Except for quick and furtive trips to the grocery store I haven’t ventured off our street very much. The Covid-19 shutdown has curtailed our activities in so many ways. I haven’t strolled through any antique shops, weighed the life-changing pros and cons of various waterproof mascaras at Target, haven’t had a French 75 at our favorite bistro or visited a single book store. We do get outdoors in the garden, and Luke the wonder dog and I take our twice-daily walks, but this week we had a couple of rainy days, so Luke was reluctant to set his dainty paws onto the wet sidewalk. (I wonder how he can possibly enjoy diving into the river whenever he can, but I suppose there is a subtle difference that, as a human, I will never understand.) Once a week, though, I am sallying forth with my mask and my re-useable bags to the farmers’ market near us.
I like seeing the people who have been growing and harvesting fruits and vegetables. They are rightfully proud of their display of triumph over weather and market conditions. It’s nice knowing that the tomatoes gleaming in a homemade vinaigrette on our supper table came from a good home; that they were nurtured and fussed over. And they weren’t trucked in from California: buying local is virtuous – it lessens carbon footprints. Pat yourself on the back!
As a child I did not care for cooked vegetables, with the exception of corn and potatoes. And pizza. I have always preferred the crisp snap of fresh beans, the cool orbs of peas as they slide out of their pods, and cold, peppery radishes, floating in Pyrex bowls of iced water. It was probably part of my mother’s wily ways and means that my brother and I were assigned vegetable duties on the back porch steps in the summertime. It might take us forever to shell the peas, but we were quiet, and out of her hair. Even then we might not fill the cooking pot with peas, because we had gobbled a few handfuls as we performed our chore. It was a quid pro quo situation, one pea for me, one pea for you, one pea for the pot. The same fate met the string beans. Later, once Mom was assured that we wouldn’t slice and dice our fingers off, we graduated to a place at the kitchen table peeling carrots and trimming radishes. Do you remember mastering the vegetable peeler? Curling orange ribbons flew away from the carrots, and sometimes even into the trash can.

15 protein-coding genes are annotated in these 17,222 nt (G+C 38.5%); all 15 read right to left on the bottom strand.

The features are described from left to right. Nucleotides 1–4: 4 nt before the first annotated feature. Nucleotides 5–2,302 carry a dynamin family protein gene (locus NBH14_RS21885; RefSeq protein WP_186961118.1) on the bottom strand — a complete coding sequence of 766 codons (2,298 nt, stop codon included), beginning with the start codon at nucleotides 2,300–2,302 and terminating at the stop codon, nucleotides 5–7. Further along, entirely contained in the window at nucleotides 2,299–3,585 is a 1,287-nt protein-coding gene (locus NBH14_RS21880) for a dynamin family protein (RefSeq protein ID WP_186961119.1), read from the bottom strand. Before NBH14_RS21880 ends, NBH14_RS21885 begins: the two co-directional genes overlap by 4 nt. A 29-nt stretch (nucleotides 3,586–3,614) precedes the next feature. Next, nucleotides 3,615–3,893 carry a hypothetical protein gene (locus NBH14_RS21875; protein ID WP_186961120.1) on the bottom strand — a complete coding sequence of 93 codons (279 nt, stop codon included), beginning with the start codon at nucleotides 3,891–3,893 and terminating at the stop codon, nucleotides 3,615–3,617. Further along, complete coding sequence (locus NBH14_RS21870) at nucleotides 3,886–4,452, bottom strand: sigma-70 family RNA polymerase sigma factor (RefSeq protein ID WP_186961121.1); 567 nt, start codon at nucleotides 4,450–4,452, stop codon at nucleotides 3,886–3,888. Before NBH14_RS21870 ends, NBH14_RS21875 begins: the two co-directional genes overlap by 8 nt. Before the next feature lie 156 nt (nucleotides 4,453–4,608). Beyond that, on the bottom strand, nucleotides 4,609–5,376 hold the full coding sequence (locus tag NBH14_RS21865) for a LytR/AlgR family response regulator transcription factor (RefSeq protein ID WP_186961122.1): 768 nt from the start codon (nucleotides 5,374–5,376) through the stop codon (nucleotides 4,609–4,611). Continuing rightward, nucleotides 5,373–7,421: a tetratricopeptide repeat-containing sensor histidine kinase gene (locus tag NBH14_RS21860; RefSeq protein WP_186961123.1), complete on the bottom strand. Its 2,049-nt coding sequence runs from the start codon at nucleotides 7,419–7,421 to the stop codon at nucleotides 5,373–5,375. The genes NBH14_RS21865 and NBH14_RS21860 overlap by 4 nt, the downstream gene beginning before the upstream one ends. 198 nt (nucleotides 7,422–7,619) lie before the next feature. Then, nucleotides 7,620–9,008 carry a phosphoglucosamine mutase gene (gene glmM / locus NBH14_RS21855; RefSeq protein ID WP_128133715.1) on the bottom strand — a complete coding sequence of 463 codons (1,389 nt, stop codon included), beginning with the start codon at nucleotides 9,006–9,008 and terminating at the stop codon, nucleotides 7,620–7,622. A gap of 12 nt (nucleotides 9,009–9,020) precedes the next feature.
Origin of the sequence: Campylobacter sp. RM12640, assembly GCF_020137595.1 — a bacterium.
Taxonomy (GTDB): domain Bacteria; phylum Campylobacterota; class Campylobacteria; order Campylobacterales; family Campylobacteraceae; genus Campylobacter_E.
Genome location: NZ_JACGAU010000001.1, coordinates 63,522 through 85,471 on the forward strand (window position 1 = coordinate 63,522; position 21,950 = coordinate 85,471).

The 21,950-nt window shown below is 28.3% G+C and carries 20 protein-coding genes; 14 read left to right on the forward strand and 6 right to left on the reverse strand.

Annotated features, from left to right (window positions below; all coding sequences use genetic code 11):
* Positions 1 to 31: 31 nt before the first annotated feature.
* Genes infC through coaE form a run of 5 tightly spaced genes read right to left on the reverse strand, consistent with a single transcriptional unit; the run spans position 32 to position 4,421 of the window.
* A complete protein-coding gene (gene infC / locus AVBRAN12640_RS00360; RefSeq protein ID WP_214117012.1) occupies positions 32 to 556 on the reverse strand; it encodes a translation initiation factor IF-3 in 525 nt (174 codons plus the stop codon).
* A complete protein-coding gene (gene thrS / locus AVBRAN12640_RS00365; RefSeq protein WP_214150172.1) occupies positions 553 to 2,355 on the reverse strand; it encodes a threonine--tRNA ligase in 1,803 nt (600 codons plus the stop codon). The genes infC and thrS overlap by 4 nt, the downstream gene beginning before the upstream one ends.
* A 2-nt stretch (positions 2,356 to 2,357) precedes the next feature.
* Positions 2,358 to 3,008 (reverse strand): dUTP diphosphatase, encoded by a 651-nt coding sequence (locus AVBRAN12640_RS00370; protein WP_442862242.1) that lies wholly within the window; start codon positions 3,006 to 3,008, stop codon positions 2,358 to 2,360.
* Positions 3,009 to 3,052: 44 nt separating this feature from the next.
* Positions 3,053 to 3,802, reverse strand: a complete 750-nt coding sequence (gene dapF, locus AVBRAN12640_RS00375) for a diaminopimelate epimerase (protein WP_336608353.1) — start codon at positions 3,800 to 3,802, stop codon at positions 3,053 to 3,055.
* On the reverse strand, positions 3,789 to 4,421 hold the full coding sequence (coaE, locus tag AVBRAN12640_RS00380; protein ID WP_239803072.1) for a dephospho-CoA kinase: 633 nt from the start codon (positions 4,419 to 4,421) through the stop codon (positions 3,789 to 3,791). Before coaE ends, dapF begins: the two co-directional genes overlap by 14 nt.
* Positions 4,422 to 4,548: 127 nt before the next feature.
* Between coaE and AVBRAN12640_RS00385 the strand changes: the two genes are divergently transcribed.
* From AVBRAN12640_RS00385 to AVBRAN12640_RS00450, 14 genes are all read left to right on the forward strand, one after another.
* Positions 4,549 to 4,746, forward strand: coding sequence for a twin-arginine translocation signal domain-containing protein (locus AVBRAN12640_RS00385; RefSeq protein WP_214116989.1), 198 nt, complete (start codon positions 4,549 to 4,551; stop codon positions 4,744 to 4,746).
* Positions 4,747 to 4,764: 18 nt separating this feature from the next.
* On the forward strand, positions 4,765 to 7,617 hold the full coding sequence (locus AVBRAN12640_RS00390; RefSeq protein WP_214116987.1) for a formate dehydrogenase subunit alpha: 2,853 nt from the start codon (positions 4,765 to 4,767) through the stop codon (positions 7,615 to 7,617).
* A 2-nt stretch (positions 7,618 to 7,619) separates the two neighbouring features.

Last year we planted some beans in our raised garden bed. We had no idea what we were doing. The vines grew like crazy, like kudzu, with the velocity of a runaway train, up the strings, and over the poles, practically covering the neighborhood. And yet, all we harvested were about six bean pods. We did not plant green beans this year. We are relying on the agricultural skills of our farmer neighbors, to protect us from ourselves, and our utopian dreams of a suburban hanging garden of Nebuchadnezzar.
Beans are in season right now. Eat your way through the alphabet, and try some blueberries and then some broccoli, too. Work your way into zucchini season.
For the purists: https://farmfreshforlife.com/how-to-cook-fresh-green-beans/
Here is a tasty approach to having fresh, crisp green beans, with a good dose of bacon: https://www.simplyrecipes.com/recipes/green_beans_with_bacon/
Here’s one that big enough to share, if we ever get out of the house again: https://food52.com/recipes/72759-balsamic-green-beans-salad
“When they say every flavor, they mean every flavor- you know, you get all the ordinary ones like chocolate and peppermint and marmalade, but then you can get spinach and liver and tripe. George reckons he had a booger-flavored one once.”
Ron picked up a green bean, looked at it carefully, and bit into a corner.
“Bleaaargh- see? Sprouts?”
They had a good time eating the Every Flavor Beans. Harry got toast, coconut, baked bean, strawberry, curry, grass, coffee, sardine, and was even brave enough to nibble the end off a funny gray one Ron wouldn’t touch, which turned out to be pepper.”
― J.K. Rowling